The efficacy of the BioNTech-Pfizer BNT162b2 vaccination in the elderly (≥80 years) could not be fully assessed in the BioNTech-Pfizer trial due to low numbers in this age group. We aimed to evaluate the effectiveness of the BioNTech-Pfizer (BNT162b2) vaccine to prevent SARS-CoV-2 infection and severe outcomes in octo- and novo-generians in a German state setting.
Methods and findings
A prospective observational study of 708,187 persons aged ≥80 years living in Bavaria, Germany, was conducted between Jan 9 to Apr 11, 2021. We assessed the vaccine effectiveness (VE) for two doses of the BNT162b2 vaccine with respect to SARS-CoV-2 infection and related hospitalisations and mortality. Additionally, differences in VE by age groups ≥80 to ≤89 years and ≥90 years were studied. Analyses were adjusted by sex. By the end of follow-up, 63.8% of the Bavarian population ≥80 years had received one dose, and 52.7% two doses, of the BNT162b2 vaccine. Two doses of the BNT162b2 vaccine lowered the proportion of SARS-CoV-2 infections and related outcomes, resulting in VE estimates of 68.3% (95% confidence interval (CI) 65.5%, 70.9%) for infection, 73.2% (95% CI 65.3%, 79.3%) for hospitalisation, and 85.1% (95% CI 80.0%, 89.0%) for mortality. Sex differences in the risk of COVID-19 outcomes observed among unvaccinated persons disappeared after two BNT162b2 vaccine doses. Overall, the BNT162b2 vaccine was equally effective in octo- and novo-genarians.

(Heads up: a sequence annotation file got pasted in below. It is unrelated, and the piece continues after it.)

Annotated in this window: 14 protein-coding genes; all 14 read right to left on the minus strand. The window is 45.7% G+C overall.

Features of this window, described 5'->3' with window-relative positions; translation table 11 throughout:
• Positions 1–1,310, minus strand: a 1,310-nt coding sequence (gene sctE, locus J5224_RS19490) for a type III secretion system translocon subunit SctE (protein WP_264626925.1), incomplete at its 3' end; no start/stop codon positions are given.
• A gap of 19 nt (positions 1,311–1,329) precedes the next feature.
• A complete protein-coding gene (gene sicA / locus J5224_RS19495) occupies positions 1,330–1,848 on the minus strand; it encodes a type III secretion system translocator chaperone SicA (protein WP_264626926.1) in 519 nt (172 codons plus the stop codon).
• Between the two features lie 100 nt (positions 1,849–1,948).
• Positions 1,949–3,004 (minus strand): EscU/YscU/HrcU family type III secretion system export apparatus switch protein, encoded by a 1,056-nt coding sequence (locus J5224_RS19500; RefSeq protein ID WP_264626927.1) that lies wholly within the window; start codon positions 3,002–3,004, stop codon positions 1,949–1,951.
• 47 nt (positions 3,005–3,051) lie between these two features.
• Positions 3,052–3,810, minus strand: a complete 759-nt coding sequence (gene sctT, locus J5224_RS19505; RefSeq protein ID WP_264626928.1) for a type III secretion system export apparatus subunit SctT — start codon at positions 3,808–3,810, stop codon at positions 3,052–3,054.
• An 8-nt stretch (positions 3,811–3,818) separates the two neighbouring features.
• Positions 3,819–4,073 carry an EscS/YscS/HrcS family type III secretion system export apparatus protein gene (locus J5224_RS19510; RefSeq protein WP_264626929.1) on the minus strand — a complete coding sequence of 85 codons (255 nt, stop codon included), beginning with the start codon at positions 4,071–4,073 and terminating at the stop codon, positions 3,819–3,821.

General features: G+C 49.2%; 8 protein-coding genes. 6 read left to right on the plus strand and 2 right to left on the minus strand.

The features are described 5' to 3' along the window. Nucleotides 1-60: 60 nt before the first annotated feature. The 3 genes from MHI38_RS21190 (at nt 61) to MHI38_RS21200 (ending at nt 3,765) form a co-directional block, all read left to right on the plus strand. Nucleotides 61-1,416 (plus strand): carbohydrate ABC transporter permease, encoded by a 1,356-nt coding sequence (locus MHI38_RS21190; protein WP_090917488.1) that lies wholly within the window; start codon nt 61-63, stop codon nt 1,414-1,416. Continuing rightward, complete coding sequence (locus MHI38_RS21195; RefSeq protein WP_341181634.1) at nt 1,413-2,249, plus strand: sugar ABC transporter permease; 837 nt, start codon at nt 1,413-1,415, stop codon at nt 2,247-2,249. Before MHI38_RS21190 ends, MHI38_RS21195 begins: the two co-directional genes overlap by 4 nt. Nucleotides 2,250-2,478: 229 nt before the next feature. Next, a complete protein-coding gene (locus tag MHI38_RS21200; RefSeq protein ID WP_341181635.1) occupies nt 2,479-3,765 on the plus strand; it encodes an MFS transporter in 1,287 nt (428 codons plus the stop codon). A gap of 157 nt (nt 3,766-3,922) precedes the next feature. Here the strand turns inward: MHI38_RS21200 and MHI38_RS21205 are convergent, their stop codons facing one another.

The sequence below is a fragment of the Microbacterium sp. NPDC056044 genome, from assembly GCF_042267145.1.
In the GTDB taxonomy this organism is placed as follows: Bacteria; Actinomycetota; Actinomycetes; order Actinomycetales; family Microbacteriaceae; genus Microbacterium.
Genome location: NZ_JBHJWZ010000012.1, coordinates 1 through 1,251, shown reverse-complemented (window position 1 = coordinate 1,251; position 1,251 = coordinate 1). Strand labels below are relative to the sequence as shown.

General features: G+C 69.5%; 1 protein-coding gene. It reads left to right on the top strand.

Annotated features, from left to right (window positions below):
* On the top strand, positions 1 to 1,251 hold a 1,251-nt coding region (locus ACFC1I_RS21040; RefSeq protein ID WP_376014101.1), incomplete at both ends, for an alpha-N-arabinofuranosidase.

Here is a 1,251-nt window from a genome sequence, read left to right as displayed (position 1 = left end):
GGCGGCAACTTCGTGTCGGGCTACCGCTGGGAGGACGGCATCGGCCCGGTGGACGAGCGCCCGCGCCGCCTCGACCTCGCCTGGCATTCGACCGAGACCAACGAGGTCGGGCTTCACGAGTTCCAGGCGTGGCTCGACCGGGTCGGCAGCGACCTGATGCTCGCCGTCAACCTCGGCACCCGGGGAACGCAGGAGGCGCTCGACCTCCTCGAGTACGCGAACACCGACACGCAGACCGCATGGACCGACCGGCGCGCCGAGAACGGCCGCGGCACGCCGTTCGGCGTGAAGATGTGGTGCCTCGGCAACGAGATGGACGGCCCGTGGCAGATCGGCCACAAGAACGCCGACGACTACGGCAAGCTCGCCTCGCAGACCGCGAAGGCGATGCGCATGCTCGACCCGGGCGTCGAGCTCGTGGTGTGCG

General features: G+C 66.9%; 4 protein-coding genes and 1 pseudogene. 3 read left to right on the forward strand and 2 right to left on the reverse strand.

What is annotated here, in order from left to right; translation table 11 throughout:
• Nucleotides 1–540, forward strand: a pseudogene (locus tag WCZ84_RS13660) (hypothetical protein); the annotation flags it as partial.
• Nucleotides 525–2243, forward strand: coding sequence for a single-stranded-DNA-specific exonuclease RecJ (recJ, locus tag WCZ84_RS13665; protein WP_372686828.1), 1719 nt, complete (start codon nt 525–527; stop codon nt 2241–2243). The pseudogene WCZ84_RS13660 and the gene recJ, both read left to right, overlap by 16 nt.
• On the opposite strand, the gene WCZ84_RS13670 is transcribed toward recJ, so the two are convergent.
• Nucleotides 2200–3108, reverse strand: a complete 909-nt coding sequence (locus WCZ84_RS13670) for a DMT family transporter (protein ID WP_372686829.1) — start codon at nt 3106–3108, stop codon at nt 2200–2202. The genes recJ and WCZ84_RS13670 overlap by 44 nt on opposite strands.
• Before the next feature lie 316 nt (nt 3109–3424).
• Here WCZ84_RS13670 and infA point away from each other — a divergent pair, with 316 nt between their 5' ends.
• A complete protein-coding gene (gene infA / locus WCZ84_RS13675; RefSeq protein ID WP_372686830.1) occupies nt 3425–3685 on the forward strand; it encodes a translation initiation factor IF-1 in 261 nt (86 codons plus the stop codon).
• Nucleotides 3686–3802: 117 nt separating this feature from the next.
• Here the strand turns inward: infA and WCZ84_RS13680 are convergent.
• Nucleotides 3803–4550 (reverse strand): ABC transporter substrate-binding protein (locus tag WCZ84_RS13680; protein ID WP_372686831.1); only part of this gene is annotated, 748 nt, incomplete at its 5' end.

Citation: Gomes D, Beyerlein A, Katz K, Hoelscher G, Nennstiel U, Liebl B, et al. (2021) Is the BNT162b2 COVID-19 vaccine effective in elderly populations? Results from population data from Bavaria, Germany. PLoS ONE 16(11): e0259370. https://doi.org/10.1371/journal.pone.0259370
Editor: Mohd Adnan, University of Hail, SAUDI ARABIA
Received: July 23, 2021; Accepted: October 18, 2021; Published: November 5, 2021